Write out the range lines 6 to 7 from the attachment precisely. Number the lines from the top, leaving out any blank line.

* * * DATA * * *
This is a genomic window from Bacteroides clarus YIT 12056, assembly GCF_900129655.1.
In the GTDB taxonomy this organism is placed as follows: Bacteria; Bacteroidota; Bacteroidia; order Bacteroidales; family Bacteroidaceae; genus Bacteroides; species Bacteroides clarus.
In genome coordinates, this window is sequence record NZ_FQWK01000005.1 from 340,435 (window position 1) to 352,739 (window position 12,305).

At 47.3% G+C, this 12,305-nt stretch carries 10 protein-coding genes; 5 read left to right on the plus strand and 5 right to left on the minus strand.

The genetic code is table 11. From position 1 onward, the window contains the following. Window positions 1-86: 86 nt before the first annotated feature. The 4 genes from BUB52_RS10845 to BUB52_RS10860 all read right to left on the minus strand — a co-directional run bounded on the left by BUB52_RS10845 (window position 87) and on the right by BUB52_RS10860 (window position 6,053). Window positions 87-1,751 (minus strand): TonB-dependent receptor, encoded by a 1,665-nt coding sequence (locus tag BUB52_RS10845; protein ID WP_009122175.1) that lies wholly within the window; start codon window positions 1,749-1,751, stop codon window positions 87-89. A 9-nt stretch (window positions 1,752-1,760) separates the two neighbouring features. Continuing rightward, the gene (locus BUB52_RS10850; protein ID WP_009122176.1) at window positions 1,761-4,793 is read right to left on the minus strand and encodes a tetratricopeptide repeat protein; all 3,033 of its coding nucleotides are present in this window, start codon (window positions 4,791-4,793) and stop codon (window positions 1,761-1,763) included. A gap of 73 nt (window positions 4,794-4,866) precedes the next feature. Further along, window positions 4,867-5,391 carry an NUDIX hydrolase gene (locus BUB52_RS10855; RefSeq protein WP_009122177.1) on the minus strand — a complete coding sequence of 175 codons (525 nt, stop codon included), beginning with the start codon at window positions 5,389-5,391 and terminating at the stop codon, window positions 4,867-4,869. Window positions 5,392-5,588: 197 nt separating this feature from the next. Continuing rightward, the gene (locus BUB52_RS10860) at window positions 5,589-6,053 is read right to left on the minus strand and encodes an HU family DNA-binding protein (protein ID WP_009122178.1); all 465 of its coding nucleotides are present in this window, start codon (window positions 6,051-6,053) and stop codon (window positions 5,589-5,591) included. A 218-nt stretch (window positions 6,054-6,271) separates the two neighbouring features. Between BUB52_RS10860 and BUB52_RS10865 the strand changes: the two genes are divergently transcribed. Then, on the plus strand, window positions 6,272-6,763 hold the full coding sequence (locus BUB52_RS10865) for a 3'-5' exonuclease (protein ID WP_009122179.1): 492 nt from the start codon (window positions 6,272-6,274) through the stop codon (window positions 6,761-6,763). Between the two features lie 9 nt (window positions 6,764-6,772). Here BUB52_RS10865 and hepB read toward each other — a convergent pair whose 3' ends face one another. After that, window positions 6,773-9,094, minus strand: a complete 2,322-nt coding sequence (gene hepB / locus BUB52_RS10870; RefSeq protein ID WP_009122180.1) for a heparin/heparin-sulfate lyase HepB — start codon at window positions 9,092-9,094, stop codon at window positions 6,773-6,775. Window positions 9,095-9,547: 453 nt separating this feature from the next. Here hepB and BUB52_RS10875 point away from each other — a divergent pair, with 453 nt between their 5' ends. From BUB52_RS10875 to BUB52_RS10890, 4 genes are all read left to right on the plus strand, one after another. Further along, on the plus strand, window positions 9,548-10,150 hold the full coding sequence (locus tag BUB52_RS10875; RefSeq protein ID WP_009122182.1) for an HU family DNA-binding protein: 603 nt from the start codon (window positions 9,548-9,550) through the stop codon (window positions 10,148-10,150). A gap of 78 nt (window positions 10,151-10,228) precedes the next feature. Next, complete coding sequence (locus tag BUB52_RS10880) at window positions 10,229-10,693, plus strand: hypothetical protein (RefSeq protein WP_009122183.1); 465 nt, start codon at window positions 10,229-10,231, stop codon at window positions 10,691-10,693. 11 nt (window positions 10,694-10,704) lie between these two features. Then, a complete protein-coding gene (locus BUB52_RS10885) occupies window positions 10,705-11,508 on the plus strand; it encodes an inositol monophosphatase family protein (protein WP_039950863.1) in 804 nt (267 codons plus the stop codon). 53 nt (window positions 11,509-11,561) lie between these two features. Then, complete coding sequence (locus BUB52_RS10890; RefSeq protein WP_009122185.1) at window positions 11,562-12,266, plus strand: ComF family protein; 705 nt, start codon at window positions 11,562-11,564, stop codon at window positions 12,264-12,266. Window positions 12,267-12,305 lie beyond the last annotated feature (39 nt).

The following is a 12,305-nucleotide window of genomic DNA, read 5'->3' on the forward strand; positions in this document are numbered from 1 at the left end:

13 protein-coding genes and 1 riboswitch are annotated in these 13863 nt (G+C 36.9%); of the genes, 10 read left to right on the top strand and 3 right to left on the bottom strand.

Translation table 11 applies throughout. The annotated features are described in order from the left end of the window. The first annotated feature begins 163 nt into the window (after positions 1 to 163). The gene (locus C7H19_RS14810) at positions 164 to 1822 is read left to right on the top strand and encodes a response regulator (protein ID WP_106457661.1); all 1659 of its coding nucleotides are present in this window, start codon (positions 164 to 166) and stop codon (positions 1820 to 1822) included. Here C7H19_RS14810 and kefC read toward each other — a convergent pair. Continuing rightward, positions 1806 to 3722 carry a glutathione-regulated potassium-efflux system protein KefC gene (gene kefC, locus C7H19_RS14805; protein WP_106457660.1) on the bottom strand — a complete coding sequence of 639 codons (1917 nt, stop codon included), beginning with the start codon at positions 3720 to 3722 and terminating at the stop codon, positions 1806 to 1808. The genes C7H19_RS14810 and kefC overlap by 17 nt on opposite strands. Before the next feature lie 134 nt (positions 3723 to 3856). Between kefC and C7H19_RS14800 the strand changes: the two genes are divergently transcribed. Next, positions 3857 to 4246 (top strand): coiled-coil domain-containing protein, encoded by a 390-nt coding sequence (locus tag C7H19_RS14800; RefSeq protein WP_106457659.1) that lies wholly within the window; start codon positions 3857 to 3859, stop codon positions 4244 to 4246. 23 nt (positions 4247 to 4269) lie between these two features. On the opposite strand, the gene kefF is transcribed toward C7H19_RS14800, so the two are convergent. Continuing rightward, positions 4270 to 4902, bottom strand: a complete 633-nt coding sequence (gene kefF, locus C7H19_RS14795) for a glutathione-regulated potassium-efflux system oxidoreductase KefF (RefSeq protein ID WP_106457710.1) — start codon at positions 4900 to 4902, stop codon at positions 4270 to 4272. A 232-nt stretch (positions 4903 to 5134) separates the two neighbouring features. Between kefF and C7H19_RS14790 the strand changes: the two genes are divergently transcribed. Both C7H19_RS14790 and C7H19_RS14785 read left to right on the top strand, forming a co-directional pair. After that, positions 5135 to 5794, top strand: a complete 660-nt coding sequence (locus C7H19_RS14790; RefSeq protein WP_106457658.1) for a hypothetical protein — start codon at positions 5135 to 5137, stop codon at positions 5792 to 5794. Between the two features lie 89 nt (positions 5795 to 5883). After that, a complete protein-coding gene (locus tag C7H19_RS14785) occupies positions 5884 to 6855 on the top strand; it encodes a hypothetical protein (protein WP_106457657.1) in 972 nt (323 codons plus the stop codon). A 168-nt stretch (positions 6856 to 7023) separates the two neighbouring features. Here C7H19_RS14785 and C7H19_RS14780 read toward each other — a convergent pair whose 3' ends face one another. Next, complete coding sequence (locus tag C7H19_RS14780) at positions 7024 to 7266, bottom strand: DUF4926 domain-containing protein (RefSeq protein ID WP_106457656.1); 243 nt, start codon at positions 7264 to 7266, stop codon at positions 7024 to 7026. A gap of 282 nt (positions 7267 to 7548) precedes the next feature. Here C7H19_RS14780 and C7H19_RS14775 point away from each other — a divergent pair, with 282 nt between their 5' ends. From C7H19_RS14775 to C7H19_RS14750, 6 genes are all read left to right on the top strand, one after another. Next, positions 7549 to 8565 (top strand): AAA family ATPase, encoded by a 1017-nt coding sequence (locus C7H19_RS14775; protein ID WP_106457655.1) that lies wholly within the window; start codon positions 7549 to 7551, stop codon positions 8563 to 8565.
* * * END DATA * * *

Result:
The following is a 12,305-nucleotide window of genomic DNA, read 5'->3' on the forward strand; positions in this document are numbered from 1 at the left end:

13 protein-coding genes and 1 riboswitch are annotated in these 13863 nt (G+C 36.9%); of the genes, 10 read left to right on the top strand and 3 right to left on the bottom strand.